It's an all too familiar sequence of events here in the US.
There is a devastating mass shooting, politicians express "thoughts and prayers", there are calls for tougher gun laws, but nothing changes.
Unfortunately, I fear we will see the same pattern playing out again following this weekend’s mass shootings.
Those calling for greater gun control will demand action, but those on the other side will say it is a mental health issue rather than being about access to weapons.
In recent months, I have visited gun shows and firing ranges in different parts of the US to speak to gun enthusiasts.
Most of the people I meet at these locations do not believe America needs tougher gun laws, pointing to the second amendment of the US constitution, which guarantees the right to bear arms.
Following a mass shooting in New Zealand in March, the government there moved quickly to ban military-style semi-automatic weapons and assault rifles.
Shortly after the New Zealand attack, I went to a gun show in Maryland to ask attendees if they thought a similar firearms ban would ever be introduced in America.
"I would hope not," one man told me. "I'm sure that the liberals will want to ban certain guns but it's not the gun that kills people, it's people that kill people."
Another man used the same words and added: "It's the same as blaming a pencil for misspelling a word."
Some of those we spoke to were in favour of tougher gun laws.
One man told me that as a hunter, he was an avid believer in gun ownership, but added: "I don't believe someone in the United States should have a fully automatic weapon."
There have been some changes to American gun laws in recent times. A ban on "bump stocks" was announced in the wake of the Las Vegas mass shooting in 2017.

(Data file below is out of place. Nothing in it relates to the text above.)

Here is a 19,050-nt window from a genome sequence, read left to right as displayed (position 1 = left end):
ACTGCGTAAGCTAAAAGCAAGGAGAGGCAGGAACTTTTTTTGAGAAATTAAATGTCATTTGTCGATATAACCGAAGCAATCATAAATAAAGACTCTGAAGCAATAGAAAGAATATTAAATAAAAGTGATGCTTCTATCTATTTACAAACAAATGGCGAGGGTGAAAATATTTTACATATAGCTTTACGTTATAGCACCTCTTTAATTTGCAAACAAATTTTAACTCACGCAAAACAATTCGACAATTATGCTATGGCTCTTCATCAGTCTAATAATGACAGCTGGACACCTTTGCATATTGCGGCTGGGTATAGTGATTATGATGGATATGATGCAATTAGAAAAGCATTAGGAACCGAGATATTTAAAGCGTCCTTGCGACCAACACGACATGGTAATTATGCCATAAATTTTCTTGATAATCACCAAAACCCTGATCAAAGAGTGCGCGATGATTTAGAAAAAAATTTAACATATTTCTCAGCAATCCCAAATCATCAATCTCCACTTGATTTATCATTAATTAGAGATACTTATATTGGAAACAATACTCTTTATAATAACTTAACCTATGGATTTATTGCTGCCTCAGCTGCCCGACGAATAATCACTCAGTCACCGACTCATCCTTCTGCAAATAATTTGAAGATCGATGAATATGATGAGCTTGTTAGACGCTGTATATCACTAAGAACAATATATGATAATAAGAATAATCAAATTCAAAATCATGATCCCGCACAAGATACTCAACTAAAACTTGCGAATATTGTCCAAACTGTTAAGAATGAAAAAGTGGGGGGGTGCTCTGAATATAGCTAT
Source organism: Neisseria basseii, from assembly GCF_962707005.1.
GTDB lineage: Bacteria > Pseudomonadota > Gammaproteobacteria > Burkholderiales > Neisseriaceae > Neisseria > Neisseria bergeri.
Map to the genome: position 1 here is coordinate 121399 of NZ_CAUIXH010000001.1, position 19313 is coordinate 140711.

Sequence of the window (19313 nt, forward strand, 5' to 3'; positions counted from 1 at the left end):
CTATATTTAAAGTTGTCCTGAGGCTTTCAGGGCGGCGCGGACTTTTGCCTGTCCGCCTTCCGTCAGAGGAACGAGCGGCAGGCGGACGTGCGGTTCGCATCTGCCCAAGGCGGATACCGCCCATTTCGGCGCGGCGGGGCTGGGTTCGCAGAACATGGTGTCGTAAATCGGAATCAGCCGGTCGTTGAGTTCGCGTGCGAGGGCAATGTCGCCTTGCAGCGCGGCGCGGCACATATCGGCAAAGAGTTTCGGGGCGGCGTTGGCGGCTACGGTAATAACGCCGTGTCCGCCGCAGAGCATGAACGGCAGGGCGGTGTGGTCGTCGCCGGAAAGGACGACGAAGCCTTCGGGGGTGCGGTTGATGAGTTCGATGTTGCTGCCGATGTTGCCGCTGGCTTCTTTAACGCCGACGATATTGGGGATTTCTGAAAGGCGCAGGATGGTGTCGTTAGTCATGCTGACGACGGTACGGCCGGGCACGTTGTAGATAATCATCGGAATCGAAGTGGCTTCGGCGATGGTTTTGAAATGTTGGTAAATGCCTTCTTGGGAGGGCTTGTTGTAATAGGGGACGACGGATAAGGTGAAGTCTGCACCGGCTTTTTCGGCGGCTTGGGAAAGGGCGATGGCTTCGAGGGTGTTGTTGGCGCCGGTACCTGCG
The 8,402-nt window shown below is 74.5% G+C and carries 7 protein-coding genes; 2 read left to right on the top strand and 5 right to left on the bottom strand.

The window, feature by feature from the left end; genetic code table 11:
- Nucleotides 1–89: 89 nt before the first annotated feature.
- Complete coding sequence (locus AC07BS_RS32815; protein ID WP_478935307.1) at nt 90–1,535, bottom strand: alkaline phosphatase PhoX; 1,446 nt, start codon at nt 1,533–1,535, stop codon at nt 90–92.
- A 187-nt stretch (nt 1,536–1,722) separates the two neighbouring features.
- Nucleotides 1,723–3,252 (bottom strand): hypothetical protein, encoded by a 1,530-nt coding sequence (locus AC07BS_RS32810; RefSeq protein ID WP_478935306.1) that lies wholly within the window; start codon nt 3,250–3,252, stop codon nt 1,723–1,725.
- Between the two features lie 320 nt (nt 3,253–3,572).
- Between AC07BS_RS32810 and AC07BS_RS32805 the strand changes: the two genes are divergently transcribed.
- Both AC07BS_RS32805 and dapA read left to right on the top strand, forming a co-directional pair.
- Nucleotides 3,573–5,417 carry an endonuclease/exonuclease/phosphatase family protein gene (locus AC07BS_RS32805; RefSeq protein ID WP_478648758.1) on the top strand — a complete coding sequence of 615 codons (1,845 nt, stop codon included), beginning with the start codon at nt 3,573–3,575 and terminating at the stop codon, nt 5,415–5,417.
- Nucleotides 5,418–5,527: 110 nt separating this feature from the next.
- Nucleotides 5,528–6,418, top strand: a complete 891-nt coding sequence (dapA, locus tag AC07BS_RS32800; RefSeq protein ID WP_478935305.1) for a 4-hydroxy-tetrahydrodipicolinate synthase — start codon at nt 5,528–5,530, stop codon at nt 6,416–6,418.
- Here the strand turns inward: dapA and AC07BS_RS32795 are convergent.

These are devices that allow rifles to fire like machine guns.
On 14 February 2018, 17 people were killed in a mass shooting at Marjory Stoneman Douglas High School in Parkland, Florida.
A massive anti-gun violence campaign followed with student activists launching the 'March for Our Lives' series of rallies.
It did result in some changes, with age limits being raised and background checks being tightened.
It also resulted in the passage of a bill in Florida allowing teachers to carry guns in classrooms.
I recently visited Parkland, Florida and spoke to an Irish family, the Creans, whose daughter Anna, survived the shooting at Marjory Stoneman Douglas High School.
They didn't think giving guns to teachers was a good idea.
"There are so many things that could go wrong with that law," Anna said.
"If a police officer can’t handle a gun in a school, how can you expect a teacher to? Teachers are supposed to teach us, not be our security guards."
Anti-gun campaigners say the way to prevent future mass shootings is more gun laws not more guns.
But most don't expect politicians to act quickly, except for when it comes to offering "thoughts and prayers".